Looking for the latest hotspot? Trying to sort through the noise and understand what's really going on in a suburb? Here's how to identify where prices are really heading.
Driscoll, CEO of real estate group Starr Partners says auction clearance are often used as market barometers, but they can be misleading because they provide only a simplified cross-section view of the property market.
But researching the detail of what is actually happening on the ground will provide more accurate insights on how it is really performing.
Here are Mr Driscoll’s three top tips for determining the true state of the real estate market:
1. Review the number of days on market
When the number of days on market goes down it means that the market is doing well, and vice versa — regardless of other factors, like the overall number of listings.
For example, in Sydney in July, according to data from CoreLogic, about 1,000 more properties were listed for sale this year than last, but the average days on market has moved out to 40 days from 26 in July last year.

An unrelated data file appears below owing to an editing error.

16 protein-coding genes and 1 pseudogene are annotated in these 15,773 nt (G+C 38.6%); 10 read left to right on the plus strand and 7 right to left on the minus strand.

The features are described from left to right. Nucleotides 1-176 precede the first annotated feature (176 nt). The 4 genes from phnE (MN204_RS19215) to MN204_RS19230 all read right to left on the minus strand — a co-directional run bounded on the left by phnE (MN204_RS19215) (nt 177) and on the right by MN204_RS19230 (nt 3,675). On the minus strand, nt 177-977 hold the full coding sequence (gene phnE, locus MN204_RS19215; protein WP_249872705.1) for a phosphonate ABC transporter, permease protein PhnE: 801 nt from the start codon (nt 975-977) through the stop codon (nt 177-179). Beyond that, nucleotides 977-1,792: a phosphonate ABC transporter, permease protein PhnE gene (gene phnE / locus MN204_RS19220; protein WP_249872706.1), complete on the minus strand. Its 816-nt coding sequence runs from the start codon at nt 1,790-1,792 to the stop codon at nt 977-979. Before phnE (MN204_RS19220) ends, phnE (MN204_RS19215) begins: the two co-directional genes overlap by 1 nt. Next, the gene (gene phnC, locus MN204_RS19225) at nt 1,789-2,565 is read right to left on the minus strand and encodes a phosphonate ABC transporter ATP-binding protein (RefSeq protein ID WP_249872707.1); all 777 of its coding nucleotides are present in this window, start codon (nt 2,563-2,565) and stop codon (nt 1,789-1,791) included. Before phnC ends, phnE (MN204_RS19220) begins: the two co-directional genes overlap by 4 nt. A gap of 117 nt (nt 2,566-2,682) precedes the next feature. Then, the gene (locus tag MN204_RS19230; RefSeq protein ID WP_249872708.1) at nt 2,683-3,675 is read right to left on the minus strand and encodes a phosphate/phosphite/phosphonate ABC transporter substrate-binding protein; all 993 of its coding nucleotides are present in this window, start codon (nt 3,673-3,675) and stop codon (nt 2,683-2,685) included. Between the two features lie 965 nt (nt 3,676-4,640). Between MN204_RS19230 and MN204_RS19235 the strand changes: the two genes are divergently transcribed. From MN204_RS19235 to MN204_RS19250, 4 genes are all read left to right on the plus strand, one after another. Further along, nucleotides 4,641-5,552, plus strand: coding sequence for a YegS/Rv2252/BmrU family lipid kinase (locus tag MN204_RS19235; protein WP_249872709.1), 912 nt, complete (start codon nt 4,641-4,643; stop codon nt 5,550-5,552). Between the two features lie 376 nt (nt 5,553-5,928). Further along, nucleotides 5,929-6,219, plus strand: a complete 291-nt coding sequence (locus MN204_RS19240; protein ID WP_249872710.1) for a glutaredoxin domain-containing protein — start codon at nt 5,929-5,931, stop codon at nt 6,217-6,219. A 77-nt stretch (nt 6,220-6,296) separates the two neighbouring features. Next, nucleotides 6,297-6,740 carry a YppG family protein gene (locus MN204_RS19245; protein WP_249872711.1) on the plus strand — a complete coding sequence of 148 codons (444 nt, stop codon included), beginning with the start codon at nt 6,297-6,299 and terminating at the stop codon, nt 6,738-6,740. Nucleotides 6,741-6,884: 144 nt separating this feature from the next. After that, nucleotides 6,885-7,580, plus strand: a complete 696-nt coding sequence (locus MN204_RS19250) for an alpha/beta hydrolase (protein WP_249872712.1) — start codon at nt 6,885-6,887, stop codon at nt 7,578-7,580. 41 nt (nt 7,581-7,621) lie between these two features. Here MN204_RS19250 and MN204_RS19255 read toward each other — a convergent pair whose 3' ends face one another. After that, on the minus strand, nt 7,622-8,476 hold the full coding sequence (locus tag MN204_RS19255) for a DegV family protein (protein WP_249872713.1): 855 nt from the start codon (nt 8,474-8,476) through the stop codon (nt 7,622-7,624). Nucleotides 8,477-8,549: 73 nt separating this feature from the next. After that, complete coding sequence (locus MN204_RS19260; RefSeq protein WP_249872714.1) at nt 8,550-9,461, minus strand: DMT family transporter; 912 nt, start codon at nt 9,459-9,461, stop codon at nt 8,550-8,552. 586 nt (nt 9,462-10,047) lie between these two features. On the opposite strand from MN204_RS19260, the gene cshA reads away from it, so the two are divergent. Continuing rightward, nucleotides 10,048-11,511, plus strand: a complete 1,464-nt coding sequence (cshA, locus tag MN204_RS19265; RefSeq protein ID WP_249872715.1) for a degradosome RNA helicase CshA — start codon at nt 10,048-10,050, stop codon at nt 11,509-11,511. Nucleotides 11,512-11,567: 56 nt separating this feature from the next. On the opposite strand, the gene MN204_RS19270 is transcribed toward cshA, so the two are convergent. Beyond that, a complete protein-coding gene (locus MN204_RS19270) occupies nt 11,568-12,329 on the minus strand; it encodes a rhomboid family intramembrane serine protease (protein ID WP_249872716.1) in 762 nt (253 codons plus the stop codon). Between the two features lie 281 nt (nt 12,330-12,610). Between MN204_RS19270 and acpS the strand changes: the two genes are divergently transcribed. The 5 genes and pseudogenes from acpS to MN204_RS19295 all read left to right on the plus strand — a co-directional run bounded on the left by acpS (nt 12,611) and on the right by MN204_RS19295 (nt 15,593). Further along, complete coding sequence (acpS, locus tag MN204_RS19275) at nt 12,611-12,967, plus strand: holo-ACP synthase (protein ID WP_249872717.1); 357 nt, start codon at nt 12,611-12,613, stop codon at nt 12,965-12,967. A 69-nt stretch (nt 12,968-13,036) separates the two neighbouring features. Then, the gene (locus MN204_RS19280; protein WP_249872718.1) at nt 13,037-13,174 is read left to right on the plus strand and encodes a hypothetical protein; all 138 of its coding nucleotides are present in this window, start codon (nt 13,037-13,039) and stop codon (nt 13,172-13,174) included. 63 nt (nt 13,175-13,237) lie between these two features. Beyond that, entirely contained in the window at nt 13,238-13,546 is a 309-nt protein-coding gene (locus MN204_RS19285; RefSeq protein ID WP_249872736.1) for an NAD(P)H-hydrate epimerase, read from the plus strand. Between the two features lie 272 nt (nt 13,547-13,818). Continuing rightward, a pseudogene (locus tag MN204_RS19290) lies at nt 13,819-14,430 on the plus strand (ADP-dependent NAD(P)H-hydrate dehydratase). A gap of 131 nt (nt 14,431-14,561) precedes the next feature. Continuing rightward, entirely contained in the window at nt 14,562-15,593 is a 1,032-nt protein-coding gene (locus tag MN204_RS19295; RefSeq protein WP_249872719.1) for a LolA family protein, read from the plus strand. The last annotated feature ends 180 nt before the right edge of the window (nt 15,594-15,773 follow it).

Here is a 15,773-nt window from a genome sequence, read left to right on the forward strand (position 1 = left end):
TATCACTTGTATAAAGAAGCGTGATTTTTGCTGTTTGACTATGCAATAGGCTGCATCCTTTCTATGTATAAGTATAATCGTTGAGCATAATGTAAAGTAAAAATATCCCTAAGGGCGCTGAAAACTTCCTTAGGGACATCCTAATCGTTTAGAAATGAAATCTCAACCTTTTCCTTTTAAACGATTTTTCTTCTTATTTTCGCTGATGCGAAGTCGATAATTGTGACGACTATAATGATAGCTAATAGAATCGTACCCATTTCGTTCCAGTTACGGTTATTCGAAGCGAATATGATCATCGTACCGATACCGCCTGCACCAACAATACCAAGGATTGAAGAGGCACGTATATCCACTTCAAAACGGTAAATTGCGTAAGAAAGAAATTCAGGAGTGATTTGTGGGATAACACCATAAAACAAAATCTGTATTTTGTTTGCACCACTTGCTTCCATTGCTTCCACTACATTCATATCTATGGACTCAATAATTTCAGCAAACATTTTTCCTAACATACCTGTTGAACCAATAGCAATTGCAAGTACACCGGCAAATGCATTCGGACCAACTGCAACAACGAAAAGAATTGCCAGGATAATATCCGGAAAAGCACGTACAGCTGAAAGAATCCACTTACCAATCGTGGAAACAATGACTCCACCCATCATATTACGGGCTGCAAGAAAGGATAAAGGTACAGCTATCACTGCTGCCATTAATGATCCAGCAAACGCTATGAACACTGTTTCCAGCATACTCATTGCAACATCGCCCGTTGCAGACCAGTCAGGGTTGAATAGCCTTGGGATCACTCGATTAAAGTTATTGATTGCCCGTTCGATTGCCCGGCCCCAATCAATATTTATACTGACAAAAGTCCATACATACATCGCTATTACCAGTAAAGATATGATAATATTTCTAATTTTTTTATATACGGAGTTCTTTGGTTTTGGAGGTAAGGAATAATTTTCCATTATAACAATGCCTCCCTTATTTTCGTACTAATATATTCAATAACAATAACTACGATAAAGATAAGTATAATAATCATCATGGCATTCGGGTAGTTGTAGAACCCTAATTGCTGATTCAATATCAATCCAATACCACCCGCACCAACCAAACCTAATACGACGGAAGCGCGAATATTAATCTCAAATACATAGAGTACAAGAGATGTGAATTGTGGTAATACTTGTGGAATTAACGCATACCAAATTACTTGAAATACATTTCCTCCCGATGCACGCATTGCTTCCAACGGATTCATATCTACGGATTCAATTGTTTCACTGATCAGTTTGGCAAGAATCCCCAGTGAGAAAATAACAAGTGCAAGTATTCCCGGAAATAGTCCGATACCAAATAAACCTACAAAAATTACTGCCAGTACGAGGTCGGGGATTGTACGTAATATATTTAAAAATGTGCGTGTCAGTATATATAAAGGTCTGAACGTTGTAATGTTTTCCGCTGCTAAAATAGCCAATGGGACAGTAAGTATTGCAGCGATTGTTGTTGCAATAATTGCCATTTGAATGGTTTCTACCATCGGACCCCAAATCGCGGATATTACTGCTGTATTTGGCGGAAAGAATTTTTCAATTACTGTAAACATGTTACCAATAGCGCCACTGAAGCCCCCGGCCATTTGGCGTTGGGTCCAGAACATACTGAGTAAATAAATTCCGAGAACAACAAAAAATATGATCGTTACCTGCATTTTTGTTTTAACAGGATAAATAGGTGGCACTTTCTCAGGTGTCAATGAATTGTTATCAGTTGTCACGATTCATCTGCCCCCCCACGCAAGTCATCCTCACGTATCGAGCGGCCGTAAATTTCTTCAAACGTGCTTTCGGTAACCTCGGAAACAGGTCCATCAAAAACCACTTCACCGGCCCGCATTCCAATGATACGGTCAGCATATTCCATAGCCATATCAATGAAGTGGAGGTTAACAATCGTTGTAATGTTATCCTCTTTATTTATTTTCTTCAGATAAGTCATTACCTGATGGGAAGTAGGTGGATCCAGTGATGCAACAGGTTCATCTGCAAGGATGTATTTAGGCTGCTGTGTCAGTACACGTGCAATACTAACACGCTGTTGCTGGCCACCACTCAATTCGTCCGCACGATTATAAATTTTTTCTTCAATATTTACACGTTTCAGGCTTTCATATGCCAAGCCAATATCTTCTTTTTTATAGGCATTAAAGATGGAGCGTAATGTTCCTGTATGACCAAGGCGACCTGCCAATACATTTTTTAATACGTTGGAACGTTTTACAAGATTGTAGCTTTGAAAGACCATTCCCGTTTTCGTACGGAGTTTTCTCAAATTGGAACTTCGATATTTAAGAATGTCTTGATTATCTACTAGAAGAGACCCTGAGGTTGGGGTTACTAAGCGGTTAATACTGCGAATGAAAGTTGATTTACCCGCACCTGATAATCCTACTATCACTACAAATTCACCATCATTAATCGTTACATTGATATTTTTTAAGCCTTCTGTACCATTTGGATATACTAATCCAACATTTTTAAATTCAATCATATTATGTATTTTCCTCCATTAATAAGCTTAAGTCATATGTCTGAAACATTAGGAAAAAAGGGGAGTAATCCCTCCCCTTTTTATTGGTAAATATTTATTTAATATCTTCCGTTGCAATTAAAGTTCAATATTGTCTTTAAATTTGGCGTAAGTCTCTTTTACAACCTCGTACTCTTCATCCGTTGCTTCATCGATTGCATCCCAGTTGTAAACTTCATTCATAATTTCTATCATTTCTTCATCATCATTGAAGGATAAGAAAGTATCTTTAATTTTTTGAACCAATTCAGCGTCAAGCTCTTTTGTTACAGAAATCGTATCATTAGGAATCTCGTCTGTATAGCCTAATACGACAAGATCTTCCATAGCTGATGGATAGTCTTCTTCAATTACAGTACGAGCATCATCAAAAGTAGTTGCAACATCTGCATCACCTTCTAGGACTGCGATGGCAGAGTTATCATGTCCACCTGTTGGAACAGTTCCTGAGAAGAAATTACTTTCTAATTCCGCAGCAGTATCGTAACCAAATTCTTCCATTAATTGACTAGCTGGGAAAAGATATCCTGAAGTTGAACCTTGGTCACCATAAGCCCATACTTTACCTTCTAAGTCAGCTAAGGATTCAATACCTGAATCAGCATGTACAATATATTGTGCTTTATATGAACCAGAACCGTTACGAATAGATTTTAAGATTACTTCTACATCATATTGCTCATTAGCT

So, despite its apparent increase in activity the Sydney market appears to be cooling.
2. Assess the price percentage ratio
Another measure is to look at the price-achieved to price-asked ratio for the market you are interested in.
Many agents send email newsletters detailing new listings and recent sales — with prices achieved. Get on these lists to keep in touch with the price-percentage ratio in your local area.
There are also some free online tools that can help track the advertising history for properties, to get an indication of property sale histories and what price reductions may or may not have occurred.
3. Determine the accurate auction clearance rates
Currently there is no automated process for accurately reporting auction clearance rates, and the results are often distorted — by what’s being both withheld and included.
In many cases agents either won’t disclose the details of properties that were passed in, or they will deliberately include those that sold prior to auction.
To compensate for these anomalies, a good rule of thumb is to take approximately 10 per cent off the clearance rates seen in the headlines.